Why did communism fail in the USSR?

Extremist parties

Luke March

To person

Ph.D., born 1971; Senior Lecturer in Russian Politics, School of Social and Political Sciences, University of Edinburgh, Chrystal Macmillan Building, 15a George Square, Edinburgh EH8 9LD, Scotland / UK.
Internet: www.pol.ed.ac.uk/
Email: [email protected]

The essay examines the development of the CPSU towards its successor, the KPRF, and describes the extremism of both. The KPRF is very different from its predecessor.

introduction

If extremism is defined as the opposite of the values ​​and procedures of liberal democracy and if one ascribes a tendency towards political violence to it, then the Communist Party of the Soviet Union (CPSU) was for a long time the most important extremist party in the world. With a membership of 19 million at times, it was behind the CPC with around 70 million members, but its ideological influence spanned half the globe.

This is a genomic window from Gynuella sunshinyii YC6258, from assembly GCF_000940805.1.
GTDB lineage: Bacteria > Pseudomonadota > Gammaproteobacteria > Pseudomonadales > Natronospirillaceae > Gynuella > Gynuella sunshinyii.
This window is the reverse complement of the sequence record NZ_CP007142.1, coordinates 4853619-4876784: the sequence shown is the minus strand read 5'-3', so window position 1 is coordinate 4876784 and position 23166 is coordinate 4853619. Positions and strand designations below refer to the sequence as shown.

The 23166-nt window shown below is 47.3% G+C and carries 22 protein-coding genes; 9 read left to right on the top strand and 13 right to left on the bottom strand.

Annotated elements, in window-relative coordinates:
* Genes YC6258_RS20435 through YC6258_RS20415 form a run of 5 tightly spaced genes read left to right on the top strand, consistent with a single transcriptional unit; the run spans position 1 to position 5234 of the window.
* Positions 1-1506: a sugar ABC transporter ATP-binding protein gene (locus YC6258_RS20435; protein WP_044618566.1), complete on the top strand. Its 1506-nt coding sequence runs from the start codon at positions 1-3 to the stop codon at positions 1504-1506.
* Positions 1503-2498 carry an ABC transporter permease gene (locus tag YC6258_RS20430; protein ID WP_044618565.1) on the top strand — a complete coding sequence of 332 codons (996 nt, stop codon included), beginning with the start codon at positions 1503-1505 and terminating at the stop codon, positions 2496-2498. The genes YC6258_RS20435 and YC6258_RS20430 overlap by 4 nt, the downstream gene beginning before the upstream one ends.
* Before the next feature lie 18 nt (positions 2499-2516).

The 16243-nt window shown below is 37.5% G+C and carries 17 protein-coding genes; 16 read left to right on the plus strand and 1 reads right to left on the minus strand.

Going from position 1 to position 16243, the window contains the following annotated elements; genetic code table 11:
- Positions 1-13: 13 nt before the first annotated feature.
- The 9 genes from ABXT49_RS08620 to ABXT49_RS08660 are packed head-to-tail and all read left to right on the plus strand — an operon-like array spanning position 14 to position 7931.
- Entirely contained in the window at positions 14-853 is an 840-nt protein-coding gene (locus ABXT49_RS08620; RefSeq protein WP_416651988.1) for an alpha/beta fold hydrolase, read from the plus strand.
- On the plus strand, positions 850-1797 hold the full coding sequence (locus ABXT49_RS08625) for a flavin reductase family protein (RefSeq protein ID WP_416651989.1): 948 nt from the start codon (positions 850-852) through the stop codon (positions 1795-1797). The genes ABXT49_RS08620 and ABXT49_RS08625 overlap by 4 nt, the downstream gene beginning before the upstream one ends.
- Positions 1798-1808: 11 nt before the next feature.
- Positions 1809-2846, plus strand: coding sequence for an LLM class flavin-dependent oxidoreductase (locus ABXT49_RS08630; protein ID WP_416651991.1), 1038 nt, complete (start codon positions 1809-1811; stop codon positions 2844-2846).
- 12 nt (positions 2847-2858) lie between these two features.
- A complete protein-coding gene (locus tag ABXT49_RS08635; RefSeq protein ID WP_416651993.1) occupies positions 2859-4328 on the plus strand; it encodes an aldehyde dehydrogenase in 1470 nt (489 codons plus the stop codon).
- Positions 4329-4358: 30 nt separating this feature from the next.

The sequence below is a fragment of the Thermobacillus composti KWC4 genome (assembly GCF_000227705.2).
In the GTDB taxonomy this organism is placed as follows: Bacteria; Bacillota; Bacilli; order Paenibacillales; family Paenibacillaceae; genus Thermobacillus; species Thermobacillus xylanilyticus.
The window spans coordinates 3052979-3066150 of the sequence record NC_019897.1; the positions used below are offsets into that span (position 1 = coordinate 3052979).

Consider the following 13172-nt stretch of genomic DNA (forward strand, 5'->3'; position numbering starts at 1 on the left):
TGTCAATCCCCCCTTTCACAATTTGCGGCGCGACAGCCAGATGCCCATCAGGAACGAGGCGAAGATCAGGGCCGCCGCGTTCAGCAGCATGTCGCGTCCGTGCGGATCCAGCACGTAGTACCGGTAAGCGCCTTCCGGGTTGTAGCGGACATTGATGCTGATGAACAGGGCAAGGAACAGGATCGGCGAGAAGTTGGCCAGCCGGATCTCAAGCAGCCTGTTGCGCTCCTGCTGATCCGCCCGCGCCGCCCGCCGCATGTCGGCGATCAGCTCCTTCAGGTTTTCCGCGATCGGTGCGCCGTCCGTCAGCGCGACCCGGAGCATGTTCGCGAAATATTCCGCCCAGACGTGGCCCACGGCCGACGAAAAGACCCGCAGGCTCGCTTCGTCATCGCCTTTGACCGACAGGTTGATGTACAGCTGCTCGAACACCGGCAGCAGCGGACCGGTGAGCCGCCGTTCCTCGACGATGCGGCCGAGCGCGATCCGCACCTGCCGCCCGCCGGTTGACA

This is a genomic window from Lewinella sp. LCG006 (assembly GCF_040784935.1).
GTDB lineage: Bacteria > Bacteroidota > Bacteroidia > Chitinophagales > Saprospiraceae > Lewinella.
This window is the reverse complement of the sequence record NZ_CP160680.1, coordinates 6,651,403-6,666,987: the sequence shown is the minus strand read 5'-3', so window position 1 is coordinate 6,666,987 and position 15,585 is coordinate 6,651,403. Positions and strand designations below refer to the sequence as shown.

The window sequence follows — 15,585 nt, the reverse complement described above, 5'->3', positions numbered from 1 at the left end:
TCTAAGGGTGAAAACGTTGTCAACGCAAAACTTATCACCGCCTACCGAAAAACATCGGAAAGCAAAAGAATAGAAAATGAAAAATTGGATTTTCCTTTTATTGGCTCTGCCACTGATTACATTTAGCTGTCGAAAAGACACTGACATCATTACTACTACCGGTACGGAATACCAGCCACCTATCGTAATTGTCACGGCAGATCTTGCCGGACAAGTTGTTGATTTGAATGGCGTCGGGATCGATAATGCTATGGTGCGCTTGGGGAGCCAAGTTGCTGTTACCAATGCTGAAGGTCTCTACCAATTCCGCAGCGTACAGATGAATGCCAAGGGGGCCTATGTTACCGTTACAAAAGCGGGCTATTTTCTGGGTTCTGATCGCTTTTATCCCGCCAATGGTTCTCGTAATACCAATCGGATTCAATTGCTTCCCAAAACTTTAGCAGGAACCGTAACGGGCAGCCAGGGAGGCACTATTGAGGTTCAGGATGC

Communism, even if weakened, withstood the fall of the Soviet Union in Russia to an extent that was not expected in 1991. The Communist Party of the Russian Federation (KPRF) claims to be the immediate successor party to the CPSU and its traditions, claims its property and was the strongest party in post-communist Russia in the 1990s. Although the popularity of the party has declined sharply compared to 1996, its leader Gennady Zyuganov came in second in the presidential elections in March 2008. [1]

A comparison of the Soviet and Russian communist parties leads to the realization that the KPRF differs very strongly from its predecessor party in every respect except in style and symbolism: it is not revolutionary, but conservative, it is increasingly moderate, it is more of a one parliamentary party as a militant cell, it is certainly not "communist" in Lenin's understanding, and in some areas its left-wing orientation is hardly recognizable. When you consider that today's Russia is often stereotyped as the rebirth of the USSR, it is remarkable how little its "neo-Soviet" resurgence owes to Marxism-Leninism as an ideology or even to the strength of the KPRF as a party. Incidentally, the KPRF is by no means the "most extreme" political actor in Russia today.